Sunday, July 22, 2012

'Aṭlāl (Weeping over the Ruins)

I'm feeling very nostalgic for New York, and am trying to cram in all the things I've neglected to do in the last two years before I head out to Philadelphia for my fellowship year. One of those things was a visit to the Renwick Ruin on Roosevelt Island. It used to be a smallpox sanitarium and later became a mental asylum, the one where Nelly Bly got herself committed to write her famous expose.

The first time I visited Spain, one of the graduate students in the residence where I was staying asked me whether it was true that Americans have a complex about not having history. I assured him that we do. In truth, I can't speak for anyone but myself. And it's not so much that I have a complex about not having history as much as I have a complex about not having really good ruins. It's amazing, then, that it's taken me this long to go visit. Going out there today was part of beginning to restore my work-life balance, which has been seriously out of kilter in the work direction basically since I started graduate school, but even more intensely so in the last two years.

I'm not pleased with the photography I did today. I could blame it on the light — I went about ninety minutes too early because I didn't really know where I was going and didn't want to get caught in some random park on some random island with random ruins that I didn't know my way around and potentially get lost in the dark — and I could blame it on the fact that there is a huge fence about five yards away from the façade — that I thought about hopping but decided that I've not been vaccinated against enough things to risk it — but the fact of the matter is that I'm out of practice and getting used to new equipment (finally switching to digital from film). And I made rookie mistakes too, like misjudging the light and using a polarizing filter when I shouldn't have, and was lazy about bringing a tripod, when this kind of work clearly calls for it.  But part of what I wanted to do today was to start getting myself back into the habit of grabbing my camera and going out with it. I wasn't shooting for great today. And anyway, the apartment where I'll be living in Philly is down the street from another very unusual ruin, so I'll have lots of chance to practice.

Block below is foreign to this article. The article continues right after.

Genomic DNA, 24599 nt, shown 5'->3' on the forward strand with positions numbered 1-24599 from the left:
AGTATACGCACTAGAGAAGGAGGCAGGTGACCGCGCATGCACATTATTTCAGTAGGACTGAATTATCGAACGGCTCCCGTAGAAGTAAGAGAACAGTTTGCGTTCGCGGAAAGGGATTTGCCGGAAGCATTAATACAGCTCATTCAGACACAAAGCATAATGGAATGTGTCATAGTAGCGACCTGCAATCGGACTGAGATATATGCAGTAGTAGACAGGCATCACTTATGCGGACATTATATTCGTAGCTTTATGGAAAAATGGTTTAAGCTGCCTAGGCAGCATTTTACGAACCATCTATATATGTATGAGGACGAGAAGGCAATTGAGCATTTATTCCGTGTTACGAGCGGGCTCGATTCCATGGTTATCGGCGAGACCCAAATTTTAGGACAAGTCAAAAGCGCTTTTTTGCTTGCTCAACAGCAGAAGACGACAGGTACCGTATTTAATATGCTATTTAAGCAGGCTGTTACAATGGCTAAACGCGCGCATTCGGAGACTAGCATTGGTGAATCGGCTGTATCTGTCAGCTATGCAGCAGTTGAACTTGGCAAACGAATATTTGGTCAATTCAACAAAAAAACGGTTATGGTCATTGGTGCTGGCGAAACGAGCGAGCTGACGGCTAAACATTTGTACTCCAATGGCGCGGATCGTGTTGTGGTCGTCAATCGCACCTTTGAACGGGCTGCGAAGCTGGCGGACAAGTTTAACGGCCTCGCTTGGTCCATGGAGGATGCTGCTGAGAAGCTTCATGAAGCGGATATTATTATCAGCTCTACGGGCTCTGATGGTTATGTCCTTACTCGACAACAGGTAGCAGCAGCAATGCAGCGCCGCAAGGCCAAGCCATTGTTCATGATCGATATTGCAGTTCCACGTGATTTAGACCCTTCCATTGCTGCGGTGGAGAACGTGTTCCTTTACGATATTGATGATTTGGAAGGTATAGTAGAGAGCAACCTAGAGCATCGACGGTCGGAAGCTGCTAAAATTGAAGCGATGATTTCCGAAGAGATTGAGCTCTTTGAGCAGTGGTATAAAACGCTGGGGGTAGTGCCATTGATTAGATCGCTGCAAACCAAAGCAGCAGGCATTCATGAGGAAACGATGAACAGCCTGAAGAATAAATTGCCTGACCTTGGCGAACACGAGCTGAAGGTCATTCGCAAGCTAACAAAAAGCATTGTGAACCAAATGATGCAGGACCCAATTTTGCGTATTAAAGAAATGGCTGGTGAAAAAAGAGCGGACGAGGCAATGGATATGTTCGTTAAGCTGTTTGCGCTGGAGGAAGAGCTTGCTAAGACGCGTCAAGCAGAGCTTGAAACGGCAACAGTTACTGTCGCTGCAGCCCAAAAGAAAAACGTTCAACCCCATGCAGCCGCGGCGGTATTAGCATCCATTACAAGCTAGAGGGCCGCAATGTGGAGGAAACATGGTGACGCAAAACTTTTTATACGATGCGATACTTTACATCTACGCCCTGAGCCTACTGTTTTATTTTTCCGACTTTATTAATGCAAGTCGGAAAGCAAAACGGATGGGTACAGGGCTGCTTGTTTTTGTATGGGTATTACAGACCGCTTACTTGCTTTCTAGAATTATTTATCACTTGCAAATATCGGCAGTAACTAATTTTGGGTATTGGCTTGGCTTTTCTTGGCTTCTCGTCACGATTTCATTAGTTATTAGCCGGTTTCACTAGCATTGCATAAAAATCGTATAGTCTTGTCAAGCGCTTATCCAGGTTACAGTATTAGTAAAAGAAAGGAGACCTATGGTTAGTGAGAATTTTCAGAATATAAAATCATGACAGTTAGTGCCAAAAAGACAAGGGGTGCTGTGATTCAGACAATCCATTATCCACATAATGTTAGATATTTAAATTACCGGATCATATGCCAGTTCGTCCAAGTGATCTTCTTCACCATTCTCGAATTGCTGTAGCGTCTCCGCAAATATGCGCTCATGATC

Roosevelt Island is really different from Manhattan, even though it is technically a part of it. It's quieter and feels like a small town in the way that people are comfortable in just striking up a conversation with a stranger. I met a woman named Olga, who moved to Roosevelt Island four years ago and who was out walking her dog. It was her first time in four years on the Island visiting the ruins at its southern tip. She just came over and, after checking that this ruin did used to be the hospital, that her memory of the space was correct, told me about her history with the place:

"My sister and I used to come visit my aunt here. She wasnt okay in her head. Well, she was, really. Just that — I dont know if you believe in this but — the spirits got to her. We used to take a boat from — my mother used to live, still lives in — the Lower East Side."
z         "What do you remember it being like?" I asked her.

"I was afraid," she said. "My aunt always used to say, 'You look so pretty today.' And then the other people would say, 'Come here.'" 
She squinted up her eyes and beckoned with her hand, in memory and imitation.
"And I was always afraid. There were a lot of doctors in white watching. My elder sister, she used to come all the time and bring my aunt apples. She wasn't afraid. My aunt, she died three years ago. Rest in peace, wherever she is. She took her last breath with us. We took care of her, three sisters. She didn't want us, but we took care of her in the end. I guess life's like that."

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